How I’m keeping my wedding under $8,000

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You don’t have to mortgage your future to have the wedding of your dreams.

Weddings are expensive unless you’re eloping. I played with the idea of running off and marrying my sweetheart quietly, but the reality is that most of us come with families and friends attached who would feel exceptionally hurt to be left out of our weddings.

However, including everyone who wants to be at your big day can become incredibly pricey, as I’ve discovered while planning my own wedding. With this in mind, I have compiled a list of some of the things I’ve done and used to keep my wedding under my $8,000 budget.

Think big

The day which you choose to get married may be dictated by when you can afford to get married. In the wedding industry, the most popular months to get married are June, July, August and September, which means you will be competing with other couples for wedding vendors’ services. Also, Fridays and Saturdays are also can be more expensive days to get married, since there are more people trying to get married on those days.

I’m getting married on a Thursday. I took into account that some people may not be able to make it or get the time off work to attend my wedding. However, because it is not a peak day, many vendors have drastically cheaper prices, which I have been able to utilize.

Before you decide to hold your wedding on a non-traditional day, talk to the people you absolutely must have at your wedding. If they can make it, then you can let the rest of the guest list figure it out.

For a numbers breakdown, here’s how I implemented this advice. I worked for The Falls Event Center here in St. George over the summer. I was able to get a 50 percent discount this way and spent $1,000 to book the venue for my wedding day.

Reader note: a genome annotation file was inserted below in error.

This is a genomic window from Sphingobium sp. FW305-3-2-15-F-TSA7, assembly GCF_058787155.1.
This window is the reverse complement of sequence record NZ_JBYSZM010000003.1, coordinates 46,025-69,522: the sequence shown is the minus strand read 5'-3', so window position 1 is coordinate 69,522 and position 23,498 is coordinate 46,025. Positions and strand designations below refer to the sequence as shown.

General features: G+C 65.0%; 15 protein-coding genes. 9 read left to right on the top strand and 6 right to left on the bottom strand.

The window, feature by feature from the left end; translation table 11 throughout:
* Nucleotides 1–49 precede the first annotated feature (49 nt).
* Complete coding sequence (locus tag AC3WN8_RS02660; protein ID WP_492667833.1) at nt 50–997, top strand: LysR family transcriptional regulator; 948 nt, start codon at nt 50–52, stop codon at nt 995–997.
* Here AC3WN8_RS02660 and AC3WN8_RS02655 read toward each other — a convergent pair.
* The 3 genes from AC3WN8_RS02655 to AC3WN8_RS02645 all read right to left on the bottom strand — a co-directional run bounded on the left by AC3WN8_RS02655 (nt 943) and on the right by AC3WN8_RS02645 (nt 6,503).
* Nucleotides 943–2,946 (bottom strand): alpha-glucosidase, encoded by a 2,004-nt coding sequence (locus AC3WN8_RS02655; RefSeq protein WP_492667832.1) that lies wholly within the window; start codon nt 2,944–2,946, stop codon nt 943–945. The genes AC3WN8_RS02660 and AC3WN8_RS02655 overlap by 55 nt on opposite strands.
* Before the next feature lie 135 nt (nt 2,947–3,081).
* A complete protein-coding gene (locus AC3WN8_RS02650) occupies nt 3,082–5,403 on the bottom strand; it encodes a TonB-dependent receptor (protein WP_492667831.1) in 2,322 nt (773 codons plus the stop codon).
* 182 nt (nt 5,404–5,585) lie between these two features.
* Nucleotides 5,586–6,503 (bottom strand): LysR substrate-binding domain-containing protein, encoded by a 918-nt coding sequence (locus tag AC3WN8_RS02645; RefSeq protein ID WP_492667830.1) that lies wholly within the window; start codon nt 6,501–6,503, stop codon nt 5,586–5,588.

While we can’t all get jobs at event centers, most of them run different deals throughout the year. During my time working at The Falls Event Center, I saw a range of deals, taking off $200—500.

Also, using a venue as opposed to holding a backyard wedding, the backyard sounds cheaper, right? But there are things to factor in. Where will your guests sit? According to costhelperweddings.com, chair rental costs start at $1.25. For my 60 person wedding, that would be $75 for the cheapest metal folding chairs. For the rental tables that can seat eight people at a time, starting at $25 per table, it would cost me $200 total.

Then there is tablecloths to consider, sound system, event tent in case of rain, maybe rental toilets, refrigeration of food and so much more. So while spending $1,000 on a place to hold my event sounds like a lot, I got all these things included in my venue contract, plus staff to help me set up the day of my wedding.

Avoid impulse purchases

There are so many little things associated with weddings, and it can be easy to rationalize away buying something cute because “you might use it in the wedding.” Make sure you have a strong idea of what you need before you start looking for wedding items, because trust me, it is hard to just browse through websites like Oriental Trading without having a clear idea of what you’re trying to find.

Also, watch out for pressured sales. With words like “the deal ends today” and “we can’t guarantee this [insert item] will still be here if you leave now,” you will feel the pressure to make that impulsive decision. This happened to me as I shopped for wedding dresses, and that is a costly purchase that deserves deliberation, not impulsiveness.

It was incredibly awkward to have multiple salespeople hovering around as I handled their pricey gowns. I went in with a firm budget; I did not want to spend more than $500. Many of these charming salespeople pointed out the value of a more expensive dress, and the quality I would give up for a cheaper gown. But I kept reminding myself that I really wasn’t interested in a gown that could double as a down payment on a car, and after over four long hours, I found my gown at the last store I planned to visit for $399.

To help combat my own impulsive nature, I’ve kept an Excel spreadsheet of all the money I’ve spent related to wedding cost. It is surprisingly little work to keep it updated, and when I buy an extra vase I may not need, I see the direct impact on my budget’s bottom line.

Time management

Do not procrastinate planning your wedding. But also don’t panic, you don’t have to plan it all at once.

This advice isn’t contradictory; it calls for good time management on your part. I’ve had about a year and some change to plan my wedding, and it was really tempting to sideline wedding details in favor of immediate school and work obligations.

One tool I particularly liked while trying to keep track of what I needed to do (and when to do it), was from WeddingWire.com. The website has you input your wedding information and then churns out a checklist of when certain items should be accomplished. It has helped me stay on track without feeling overwhelmed by the remaining details.

So grab your tools and I’ll see you out there my fellow budget wedding planners.